Training Leaders in PM&R
The University of Washington PM&R Residency Education Program trains physicians to be competent physiatrists to evaluate and manage persons with physical and/or cognitive impairment and disability. We are dedicated to excellence in graduate medical education and the development of future leaders in our field. We foster a collegial environment where residents can reach their professional goals. We value scholarship, professionalism, self-reflective practice, ethical conduct and interdisciplinary patient-centered care.
➤ Residency program administrator
PM&R Residency Program
University of Washington
Seattle, WA 98195-6490
The Physical Medicine & Rehabilitation Residency Program meets the General and Special requirements of the Accreditation Council for Graduate Medical Education (ACGME) and has full accreditation.
Graduates of our department have achieved national recognition in academics, and as clinicians and leaders of professional organizations. The program has trained more department chairpersons than any other program in the country.
Program and GME Leadership
Welcome from the 2017-2018 UW PM&R Chief Residents
Thank you for your interest in the University of Washington Physical Medicine and Rehabilitation (PM&R) Residency Program. Since its inception in 1957, we have been one of the preeminent Rehabilitation Medicine residency programs in the nation. We are proud of our program’s legacy of innovation, excellence in patient care, and continued commitment to training leaders in the field of PM&R.
As the #1 program for hospital-based Rehabilitation in the country, our residents, faculty and staff play an integral role in our regional healthcare system. Our residents rotate at four major hospitals in the Seattle area: University of Washington Medical Center, Harborview Medical Center, Veteran’s Administration Puget Sound Healthcare System, and Seattle Children’s Hospital. At each site, our department offers inpatient, outpatient, and consultation services, allowing our residents to explore a wide variety of clinical settings. The medical complexity of our patient population also creates opportunities for residents to learn from medical and surgical specialists on an acute and outpatient basis. Our attending-led didactic curriculum is unique, carefully designed to match residents needs based on experience and reinforce the core principals of rehabilitation medicine, while also introducing trainees to cutting-edge concepts in rehabilitation science.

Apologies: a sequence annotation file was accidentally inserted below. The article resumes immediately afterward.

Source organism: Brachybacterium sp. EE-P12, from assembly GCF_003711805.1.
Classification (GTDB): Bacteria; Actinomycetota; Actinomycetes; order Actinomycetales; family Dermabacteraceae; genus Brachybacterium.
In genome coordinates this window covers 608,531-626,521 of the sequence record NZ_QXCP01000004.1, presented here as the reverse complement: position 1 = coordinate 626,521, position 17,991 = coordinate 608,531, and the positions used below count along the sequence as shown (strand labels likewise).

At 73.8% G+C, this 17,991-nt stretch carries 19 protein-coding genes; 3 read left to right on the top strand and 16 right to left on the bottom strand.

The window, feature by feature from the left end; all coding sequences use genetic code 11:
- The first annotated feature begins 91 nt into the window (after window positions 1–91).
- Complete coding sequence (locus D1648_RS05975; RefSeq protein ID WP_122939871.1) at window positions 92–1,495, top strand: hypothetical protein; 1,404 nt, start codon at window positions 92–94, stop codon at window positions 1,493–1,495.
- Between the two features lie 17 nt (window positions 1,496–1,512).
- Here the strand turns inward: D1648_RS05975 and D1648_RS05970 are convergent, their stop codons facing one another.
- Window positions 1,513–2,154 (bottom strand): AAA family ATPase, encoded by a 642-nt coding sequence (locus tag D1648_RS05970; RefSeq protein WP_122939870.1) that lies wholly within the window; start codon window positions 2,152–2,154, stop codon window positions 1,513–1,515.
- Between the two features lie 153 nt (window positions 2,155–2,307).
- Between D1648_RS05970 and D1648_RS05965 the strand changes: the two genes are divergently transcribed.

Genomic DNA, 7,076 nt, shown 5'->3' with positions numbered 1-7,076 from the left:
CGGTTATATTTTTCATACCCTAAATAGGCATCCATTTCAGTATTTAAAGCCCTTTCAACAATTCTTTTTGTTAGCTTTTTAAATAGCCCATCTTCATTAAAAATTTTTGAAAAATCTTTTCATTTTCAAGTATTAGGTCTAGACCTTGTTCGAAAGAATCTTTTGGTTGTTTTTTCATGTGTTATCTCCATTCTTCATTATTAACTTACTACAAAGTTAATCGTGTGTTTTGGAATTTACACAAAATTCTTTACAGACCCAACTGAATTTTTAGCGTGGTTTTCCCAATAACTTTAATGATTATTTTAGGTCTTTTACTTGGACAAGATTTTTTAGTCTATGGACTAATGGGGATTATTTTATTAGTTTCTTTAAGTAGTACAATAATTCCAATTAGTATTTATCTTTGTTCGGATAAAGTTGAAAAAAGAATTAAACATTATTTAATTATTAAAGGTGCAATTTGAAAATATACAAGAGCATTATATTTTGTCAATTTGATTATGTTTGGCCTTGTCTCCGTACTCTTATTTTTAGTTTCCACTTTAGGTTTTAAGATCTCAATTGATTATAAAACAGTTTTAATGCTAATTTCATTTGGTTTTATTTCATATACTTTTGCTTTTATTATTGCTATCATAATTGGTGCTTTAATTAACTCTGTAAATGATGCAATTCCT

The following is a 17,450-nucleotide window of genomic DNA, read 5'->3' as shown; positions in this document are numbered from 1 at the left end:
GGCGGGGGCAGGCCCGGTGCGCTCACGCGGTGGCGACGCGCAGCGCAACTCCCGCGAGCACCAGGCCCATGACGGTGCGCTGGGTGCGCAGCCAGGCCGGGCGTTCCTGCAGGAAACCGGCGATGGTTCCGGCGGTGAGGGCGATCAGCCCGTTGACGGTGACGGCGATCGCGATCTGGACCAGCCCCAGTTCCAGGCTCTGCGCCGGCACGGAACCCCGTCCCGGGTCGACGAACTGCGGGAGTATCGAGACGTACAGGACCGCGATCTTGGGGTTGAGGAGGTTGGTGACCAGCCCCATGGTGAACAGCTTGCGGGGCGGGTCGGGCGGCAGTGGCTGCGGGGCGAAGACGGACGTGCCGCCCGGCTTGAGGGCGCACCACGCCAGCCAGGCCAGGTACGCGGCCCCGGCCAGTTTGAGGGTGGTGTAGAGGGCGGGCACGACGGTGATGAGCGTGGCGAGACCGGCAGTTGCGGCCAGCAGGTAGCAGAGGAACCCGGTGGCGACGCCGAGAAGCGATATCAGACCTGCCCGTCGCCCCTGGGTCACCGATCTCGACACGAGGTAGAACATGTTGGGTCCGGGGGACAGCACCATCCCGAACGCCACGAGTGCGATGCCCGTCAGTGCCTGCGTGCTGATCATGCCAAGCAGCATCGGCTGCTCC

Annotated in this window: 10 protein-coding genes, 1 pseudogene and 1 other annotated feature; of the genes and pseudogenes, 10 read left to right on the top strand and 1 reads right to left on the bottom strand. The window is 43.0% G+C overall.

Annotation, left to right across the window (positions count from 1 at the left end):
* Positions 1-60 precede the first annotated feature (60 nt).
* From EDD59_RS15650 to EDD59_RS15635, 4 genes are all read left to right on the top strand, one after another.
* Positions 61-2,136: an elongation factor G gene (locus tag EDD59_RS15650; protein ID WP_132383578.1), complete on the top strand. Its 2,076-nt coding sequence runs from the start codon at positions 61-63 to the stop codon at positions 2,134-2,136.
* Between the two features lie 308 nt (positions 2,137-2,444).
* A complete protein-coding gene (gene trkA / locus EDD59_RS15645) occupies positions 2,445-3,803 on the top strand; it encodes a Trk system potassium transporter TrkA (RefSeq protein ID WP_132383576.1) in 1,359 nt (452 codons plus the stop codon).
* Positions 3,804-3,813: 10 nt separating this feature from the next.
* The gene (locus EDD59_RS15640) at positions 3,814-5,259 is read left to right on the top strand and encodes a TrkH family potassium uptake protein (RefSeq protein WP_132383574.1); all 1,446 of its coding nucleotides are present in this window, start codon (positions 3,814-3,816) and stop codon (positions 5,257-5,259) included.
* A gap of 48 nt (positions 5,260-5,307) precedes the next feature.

The University of Washington has consistently been ranked in the top 10 public research institutions globally, receiving more than $500 million is NIH research funding in 2016. Our residents have opportunities to participate in primary research and quality improvement initiatives, and are encouraged to attend both local and national meetings. Current residents are also engaged with local and national leadership and policy organizations, including the University of Washington Housestaff Association, Washington State Medical Association, AAP, AAPM&R, and AAMC.
The diversity of the surrounding environment enriches resident quality of life. Our department is the only academic rehabilitation program in the WWAMI region, which extends across the Pacific Northwest from Alaska to Wyoming and encompasses over 27% of the US land mass. Our department includes training not only for physiatrists, but also Physical Therapy, Occupational Therapy, Rehabilitation Psychology, and Prosthetics & Orthotics with additional faculty in Rehabilitation Counseling and Speech and Language Pathology. The population we serve is geographically, ethnically, culturally and socio-economically diverse, allowing our residents to develop outstanding skills in cultural competency and patient advocacy.
The Seattle area is known for its exceptional array of cultural offerings and outdoor activities. US News and World Report recently ranked Seattle at #6 in the list of Best Places to Live in the United States in 2017. The article’s author succinctly sums up life in Seattle when she says, “The scenery and proximity to nature, perhaps, contribute to Seattle's inherent attitude: one of calm and patience. Locals are mocked for always allowing others to merge on the freeway, but that attitude extends to everyday life, where coffee shops harbor intellectual discussions, and nightlife is more about ‘chilling with a beer’ than wild nights on the dance floor.” The calm and patient culture of the city also allows residents to optimize work-life balance.
Thank you for your interest. Please check us out on social media at #uwpmr (Instagram) and UW Rehabilitation Medicine Alumni and Friends (Facebook). Please reach out to us with questions. We look forward to hearing from you!
Sara Parke (email@example.com) and David Impastato (firstname.lastname@example.org)
2017-2018 UW PM&R Chief Residents